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Prescription: Washington

DHHS Pushes to Expand E-Prescribing

Accessing Formularies in Health Plans Is a Major Problem
Stephen Barlas

Pharmacy groups are already jostling over requirements for Stage 3 of the electronic health records (EHRs) meaningful-use (MU) program. The standards do not go into effect until 2016. This past November, however, the Health Information Technology Policy Committee (HITPC) within the Department of Health and Human Services (DHHS) published a detailed list of potential Stage 3 (MU3) upgrades (from Stage 2). The possibilities include major challenges in compliance for hospitals and pharmacies, including in areas not covered by Stage 2 (MU2), such as formulary checks (i.e., selecting drugs according to the patient’s health plan). The Centers for Medicare and Medicaid Services (CMS) will decide how many of the HITPC’s final recommendations to include in a proposed rule. Stage 2 goes into effect on January 1, 2014.

Stage 2 and 3 requirements are part of the 2009 economic stimulus bill that included about $30 billion of incentive payments to physicians and hospitals—the “eligible providers”—over a period of 5 years to help them purchase software and hardware that would enable them to use EHRs efficiently and effectively. The incentive payments can run more than $1 million per year per hospital to start. These payments decrease each year over a 5-year period. Hospitals that qualified in 2011 will receive the highest total payments.

Retail and hospital pharmacies do not qualify as eligible providers, but they play an important role in helping hospitals and freestanding physician practices meet their core objectives in many required areas. This is because pharmacies not only serve as repositories for drug and formulary information but also as transmission points, as MU standards move from hospitals and physician offices out to the home.

For Stage 2, hospitals must comply with all 16 core objectives and must choose three menu objectives from a list of six. These include meeting measures in computerized prescriber order entry (CPOE) of medications and generating electronic prescriptions (e-prescriptions).

Stage 3 recommendations from the HITPC concerning pharmaceuticals are controversial. For e-prescribing, the Stage 2 standard says that more than 50% of all prescriptions written by eligible providers must be requested for a drug formulary and transmitted electronically. Stage 3 would keep the 50% requirement but would expand it slightly by adding the need to review the formulary for generic-brand substitutions.

At the macro level, two major problems concern whether physicians and hospitals will be able to obtain accurate formulary and benefit information for patients. First, EHR vendors that provide e-prescribing capability often use proprietary formulary software. Physicians, both in private practice and at the bedside in a hospital, may have difficulty connecting to a specific health plan, not to mention the patient’s pharmacy if outpatient status is involved. Second, health plans have numerous formularies, maybe hundreds, for individual employers and individual plans, according to the state or locality. Even when physicians do connect to the health plan, they might not be able to view the patient’s formulary; some health plans might post only a couple of generic formularies.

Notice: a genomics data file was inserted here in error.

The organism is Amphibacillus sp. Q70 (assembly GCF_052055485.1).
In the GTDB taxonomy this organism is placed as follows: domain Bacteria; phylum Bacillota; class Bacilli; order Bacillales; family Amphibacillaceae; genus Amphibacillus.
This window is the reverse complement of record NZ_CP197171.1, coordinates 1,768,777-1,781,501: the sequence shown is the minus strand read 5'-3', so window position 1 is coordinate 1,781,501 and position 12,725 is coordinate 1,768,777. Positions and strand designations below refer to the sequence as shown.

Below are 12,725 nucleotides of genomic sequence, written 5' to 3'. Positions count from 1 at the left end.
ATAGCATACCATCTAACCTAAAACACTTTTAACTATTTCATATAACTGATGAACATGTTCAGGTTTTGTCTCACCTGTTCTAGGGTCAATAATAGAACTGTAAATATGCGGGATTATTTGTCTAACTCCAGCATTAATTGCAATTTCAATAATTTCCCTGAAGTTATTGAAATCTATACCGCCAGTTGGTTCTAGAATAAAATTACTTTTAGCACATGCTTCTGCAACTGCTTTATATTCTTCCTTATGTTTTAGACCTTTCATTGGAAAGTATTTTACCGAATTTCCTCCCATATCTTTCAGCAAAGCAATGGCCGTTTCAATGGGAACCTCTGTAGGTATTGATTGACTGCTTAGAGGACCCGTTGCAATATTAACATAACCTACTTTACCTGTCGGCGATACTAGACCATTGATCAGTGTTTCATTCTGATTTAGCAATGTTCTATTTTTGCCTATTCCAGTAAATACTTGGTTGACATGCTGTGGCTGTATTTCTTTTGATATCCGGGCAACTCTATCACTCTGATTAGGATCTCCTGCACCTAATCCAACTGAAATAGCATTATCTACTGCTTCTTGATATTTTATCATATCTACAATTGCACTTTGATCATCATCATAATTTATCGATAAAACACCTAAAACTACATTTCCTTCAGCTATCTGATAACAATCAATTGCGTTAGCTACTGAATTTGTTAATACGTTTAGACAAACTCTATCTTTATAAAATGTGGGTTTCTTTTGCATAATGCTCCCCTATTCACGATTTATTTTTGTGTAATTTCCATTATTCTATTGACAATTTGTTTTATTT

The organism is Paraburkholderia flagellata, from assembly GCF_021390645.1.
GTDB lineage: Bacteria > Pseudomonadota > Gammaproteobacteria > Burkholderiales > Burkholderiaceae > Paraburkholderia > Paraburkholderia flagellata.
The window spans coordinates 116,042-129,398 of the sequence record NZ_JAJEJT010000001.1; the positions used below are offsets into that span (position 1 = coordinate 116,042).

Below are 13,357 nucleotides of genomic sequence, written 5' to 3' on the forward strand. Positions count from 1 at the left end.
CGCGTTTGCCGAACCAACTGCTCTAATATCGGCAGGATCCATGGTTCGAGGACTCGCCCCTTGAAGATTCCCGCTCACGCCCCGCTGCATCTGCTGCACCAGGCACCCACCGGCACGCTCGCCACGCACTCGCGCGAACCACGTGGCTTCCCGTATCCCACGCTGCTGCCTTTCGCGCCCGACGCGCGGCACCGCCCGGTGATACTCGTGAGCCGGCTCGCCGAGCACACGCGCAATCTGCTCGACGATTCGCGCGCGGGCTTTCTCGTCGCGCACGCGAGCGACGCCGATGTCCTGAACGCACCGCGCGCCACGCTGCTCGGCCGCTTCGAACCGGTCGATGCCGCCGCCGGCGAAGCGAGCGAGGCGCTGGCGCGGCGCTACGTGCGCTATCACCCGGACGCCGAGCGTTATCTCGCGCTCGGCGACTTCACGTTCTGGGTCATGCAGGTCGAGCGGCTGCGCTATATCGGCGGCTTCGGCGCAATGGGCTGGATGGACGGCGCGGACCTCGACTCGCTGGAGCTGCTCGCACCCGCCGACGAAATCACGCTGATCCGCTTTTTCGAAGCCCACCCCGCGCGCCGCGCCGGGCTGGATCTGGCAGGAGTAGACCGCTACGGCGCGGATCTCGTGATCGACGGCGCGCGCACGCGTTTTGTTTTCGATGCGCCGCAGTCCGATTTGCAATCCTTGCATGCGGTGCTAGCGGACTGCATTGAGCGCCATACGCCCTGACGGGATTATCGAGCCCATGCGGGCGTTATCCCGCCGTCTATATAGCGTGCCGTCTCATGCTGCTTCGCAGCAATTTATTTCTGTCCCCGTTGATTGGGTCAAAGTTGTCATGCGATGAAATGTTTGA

One industry source says, “CMS should either choose a formulary and benefit standard that provides patient-specific formulary and benefit information that [e-prescribing] vendors must use or lay out the functionalities that the vendors need to meet in order to provide patient-specific formulary and benefit information.”

Another upgrade in Stage 3 would involve requests for prescriptions upon hospital discharge. In Stage 2, this is a menu item; hospitals may choose whether or not to meet the 10% floor. In Stage 3, this would become a mandatory core standard, and the 10% threshold would be increased to 30%. Pharmacy groups see this as a potential “in” for them. They want this requirement to be expanded to say that pharmacists should review medication orders and report that the orders were reviewed at the time of the transition, especially before e-prescriptions are transmitted. The Pharmacy e-Health Information Technology Collaborative also wants the CMS to mandate electronic bidirectional exchange in Stage 3 between pharmacists and physicians so that pharmacists do not have to call physicians to correct formulary mistakes.

Formulary checking is definitely a touchy issue. Many parties are pressing in different directions for expanding required electronic capabilities. Paul Uhrig, Chief Administrative Officer at SureScripts, supports formulary compliance but wants patients (through prescribers) to be able to override a formulary check—if in fact the physician can actually obtain the patient’s exact formulary. For example, a patient would be able to pay out of pocket for a brand-name drug without going through a timely, costly prior authorization process. That would save health plans, physicians, and hospitals a lot of money.

Hospitals are indeed worried about the cost of compliance with Stage 3 standards. Chip Kahn, President and Chief Executive Officer of the Federation of American Hospitals, says: “While we support continuing to advance meaningful use, we are concerned that so many of the objectives recommended in this Stage 3 Request for Comments will require significant additional investment by providers.”

Others with less self-interest are also raising questions about the cost of implementing MU, as noted in a recent Washington Post editorial.1 If this notion about cost gains widespread support, the CMS will have to crimp its MU3 proposal.

  • The rush to digitize patient records has not cut costs. Washington Post January 142013;